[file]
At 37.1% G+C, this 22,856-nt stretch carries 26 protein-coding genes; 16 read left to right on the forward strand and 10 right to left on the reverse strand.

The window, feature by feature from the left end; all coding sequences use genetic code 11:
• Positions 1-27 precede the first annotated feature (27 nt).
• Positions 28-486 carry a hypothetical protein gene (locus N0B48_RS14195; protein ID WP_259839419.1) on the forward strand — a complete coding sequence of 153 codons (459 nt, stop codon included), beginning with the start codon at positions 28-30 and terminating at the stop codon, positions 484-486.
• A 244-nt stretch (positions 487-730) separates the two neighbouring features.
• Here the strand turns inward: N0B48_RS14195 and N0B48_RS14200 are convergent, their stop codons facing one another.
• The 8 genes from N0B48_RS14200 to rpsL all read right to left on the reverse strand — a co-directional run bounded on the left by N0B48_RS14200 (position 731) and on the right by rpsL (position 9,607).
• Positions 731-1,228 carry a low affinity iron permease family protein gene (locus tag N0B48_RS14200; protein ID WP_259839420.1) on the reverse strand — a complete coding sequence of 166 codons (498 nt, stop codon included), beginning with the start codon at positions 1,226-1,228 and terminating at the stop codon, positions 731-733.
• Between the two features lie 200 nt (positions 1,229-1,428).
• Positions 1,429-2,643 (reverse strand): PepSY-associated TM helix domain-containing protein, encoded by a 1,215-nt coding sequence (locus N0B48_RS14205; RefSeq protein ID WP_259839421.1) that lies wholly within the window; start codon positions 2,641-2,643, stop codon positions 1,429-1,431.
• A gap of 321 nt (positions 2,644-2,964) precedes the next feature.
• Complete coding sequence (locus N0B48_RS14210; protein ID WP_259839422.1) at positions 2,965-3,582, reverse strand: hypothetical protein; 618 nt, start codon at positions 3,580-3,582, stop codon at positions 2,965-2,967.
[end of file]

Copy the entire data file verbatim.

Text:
At 37.1% G+C, this 22,856-nt stretch carries 26 protein-coding genes; 16 read left to right on the forward strand and 10 right to left on the reverse strand.

The window, feature by feature from the left end; all coding sequences use genetic code 11:
• Positions 1-27 precede the first annotated feature (27 nt).
• Positions 28-486 carry a hypothetical protein gene (locus N0B48_RS14195; protein ID WP_259839419.1) on the forward strand — a complete coding sequence of 153 codons (459 nt, stop codon included), beginning with the start codon at positions 28-30 and terminating at the stop codon, positions 484-486.
• A 244-nt stretch (positions 487-730) separates the two neighbouring features.
• Here the strand turns inward: N0B48_RS14195 and N0B48_RS14200 are convergent, their stop codons facing one another.
• The 8 genes from N0B48_RS14200 to rpsL all read right to left on the reverse strand — a co-directional run bounded on the left by N0B48_RS14200 (position 731) and on the right by rpsL (position 9,607).
• Positions 731-1,228 carry a low affinity iron permease family protein gene (locus tag N0B48_RS14200; protein ID WP_259839420.1) on the reverse strand — a complete coding sequence of 166 codons (498 nt, stop codon included), beginning with the start codon at positions 1,226-1,228 and terminating at the stop codon, positions 731-733.
• Between the two features lie 200 nt (positions 1,229-1,428).
• Positions 1,429-2,643 (reverse strand): PepSY-associated TM helix domain-containing protein, encoded by a 1,215-nt coding sequence (locus N0B48_RS14205; RefSeq protein ID WP_259839421.1) that lies wholly within the window; start codon positions 2,641-2,643, stop codon positions 1,429-1,431.
• A gap of 321 nt (positions 2,644-2,964) precedes the next feature.
• Complete coding sequence (locus N0B48_RS14210; protein ID WP_259839422.1) at positions 2,965-3,582, reverse strand: hypothetical protein; 618 nt, start codon at positions 3,580-3,582, stop codon at positions 2,965-2,967.